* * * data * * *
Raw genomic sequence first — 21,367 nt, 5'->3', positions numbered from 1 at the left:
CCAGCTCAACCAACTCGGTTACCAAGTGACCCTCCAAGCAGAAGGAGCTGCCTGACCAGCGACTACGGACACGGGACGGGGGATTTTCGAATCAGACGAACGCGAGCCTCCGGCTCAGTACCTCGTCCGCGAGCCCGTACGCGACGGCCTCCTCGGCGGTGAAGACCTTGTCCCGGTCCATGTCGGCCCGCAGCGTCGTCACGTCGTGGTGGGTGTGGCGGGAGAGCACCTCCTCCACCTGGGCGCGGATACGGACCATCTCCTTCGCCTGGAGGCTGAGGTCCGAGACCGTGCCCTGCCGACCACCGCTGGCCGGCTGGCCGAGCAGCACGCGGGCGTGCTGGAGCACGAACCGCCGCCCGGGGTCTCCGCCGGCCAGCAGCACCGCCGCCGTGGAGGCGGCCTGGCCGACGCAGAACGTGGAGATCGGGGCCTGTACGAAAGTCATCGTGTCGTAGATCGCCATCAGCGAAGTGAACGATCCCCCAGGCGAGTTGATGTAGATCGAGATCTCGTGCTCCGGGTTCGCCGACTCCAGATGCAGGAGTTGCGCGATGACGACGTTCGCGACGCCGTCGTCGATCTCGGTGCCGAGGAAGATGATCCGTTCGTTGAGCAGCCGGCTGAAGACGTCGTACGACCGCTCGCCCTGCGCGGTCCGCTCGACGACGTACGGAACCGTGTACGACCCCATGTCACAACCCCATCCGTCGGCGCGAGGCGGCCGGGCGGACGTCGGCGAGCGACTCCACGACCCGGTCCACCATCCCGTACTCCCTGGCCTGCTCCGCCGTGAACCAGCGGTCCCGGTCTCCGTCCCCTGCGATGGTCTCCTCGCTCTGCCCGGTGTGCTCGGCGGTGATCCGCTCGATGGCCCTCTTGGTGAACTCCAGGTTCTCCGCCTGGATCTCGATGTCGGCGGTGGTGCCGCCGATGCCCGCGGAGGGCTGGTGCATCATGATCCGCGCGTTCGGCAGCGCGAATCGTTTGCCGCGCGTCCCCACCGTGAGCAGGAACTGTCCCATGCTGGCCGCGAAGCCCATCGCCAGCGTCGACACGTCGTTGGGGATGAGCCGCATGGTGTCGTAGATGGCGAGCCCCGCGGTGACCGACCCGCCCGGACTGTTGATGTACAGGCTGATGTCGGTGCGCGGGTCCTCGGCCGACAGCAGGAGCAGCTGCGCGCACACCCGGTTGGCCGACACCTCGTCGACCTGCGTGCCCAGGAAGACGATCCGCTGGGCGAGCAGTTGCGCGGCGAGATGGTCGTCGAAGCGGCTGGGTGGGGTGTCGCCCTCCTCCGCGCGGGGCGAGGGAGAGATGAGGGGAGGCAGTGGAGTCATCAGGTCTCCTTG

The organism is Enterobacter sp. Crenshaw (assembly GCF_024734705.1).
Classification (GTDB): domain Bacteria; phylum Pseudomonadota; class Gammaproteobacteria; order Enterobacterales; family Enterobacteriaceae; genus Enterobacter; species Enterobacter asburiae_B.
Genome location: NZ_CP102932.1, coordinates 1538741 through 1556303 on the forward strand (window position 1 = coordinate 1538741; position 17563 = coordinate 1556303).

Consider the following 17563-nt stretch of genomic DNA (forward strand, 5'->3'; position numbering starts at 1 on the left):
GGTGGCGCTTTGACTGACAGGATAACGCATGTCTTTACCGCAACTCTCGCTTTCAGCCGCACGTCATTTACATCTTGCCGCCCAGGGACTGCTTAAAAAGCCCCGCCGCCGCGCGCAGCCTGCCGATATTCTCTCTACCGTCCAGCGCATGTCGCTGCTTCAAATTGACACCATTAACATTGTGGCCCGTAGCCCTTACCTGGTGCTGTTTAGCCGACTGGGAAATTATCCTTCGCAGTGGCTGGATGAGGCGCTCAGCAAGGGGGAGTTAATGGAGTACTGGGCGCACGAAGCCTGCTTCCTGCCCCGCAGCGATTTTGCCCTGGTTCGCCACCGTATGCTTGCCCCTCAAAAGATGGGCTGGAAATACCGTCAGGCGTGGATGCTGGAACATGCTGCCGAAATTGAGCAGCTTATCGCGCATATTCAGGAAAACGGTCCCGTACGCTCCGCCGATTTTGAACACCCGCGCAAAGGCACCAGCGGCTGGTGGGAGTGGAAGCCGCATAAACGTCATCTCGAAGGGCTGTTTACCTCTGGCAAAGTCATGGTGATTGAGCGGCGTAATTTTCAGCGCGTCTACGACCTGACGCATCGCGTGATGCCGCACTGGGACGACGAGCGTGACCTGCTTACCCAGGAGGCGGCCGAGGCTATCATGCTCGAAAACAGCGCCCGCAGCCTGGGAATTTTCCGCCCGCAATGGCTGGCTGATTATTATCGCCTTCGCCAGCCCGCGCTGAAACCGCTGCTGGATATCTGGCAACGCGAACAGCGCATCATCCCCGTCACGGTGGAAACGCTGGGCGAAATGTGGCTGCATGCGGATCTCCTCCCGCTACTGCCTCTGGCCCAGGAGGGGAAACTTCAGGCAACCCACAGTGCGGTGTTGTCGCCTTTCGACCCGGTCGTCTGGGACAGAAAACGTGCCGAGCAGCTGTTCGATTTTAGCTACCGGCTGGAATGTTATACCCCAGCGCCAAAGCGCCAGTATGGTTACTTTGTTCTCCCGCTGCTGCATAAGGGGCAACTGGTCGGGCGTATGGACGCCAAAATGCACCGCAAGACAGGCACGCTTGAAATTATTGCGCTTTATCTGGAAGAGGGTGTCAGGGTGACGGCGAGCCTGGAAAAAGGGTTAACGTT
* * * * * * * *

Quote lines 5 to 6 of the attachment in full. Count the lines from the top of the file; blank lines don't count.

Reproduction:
Genome location: NZ_CP102932.1, coordinates 1538741 through 1556303 on the forward strand (window position 1 = coordinate 1538741; position 17563 = coordinate 1556303).

Consider the following 17563-nt stretch of genomic DNA (forward strand, 5'->3'; position numbering starts at 1 on the left):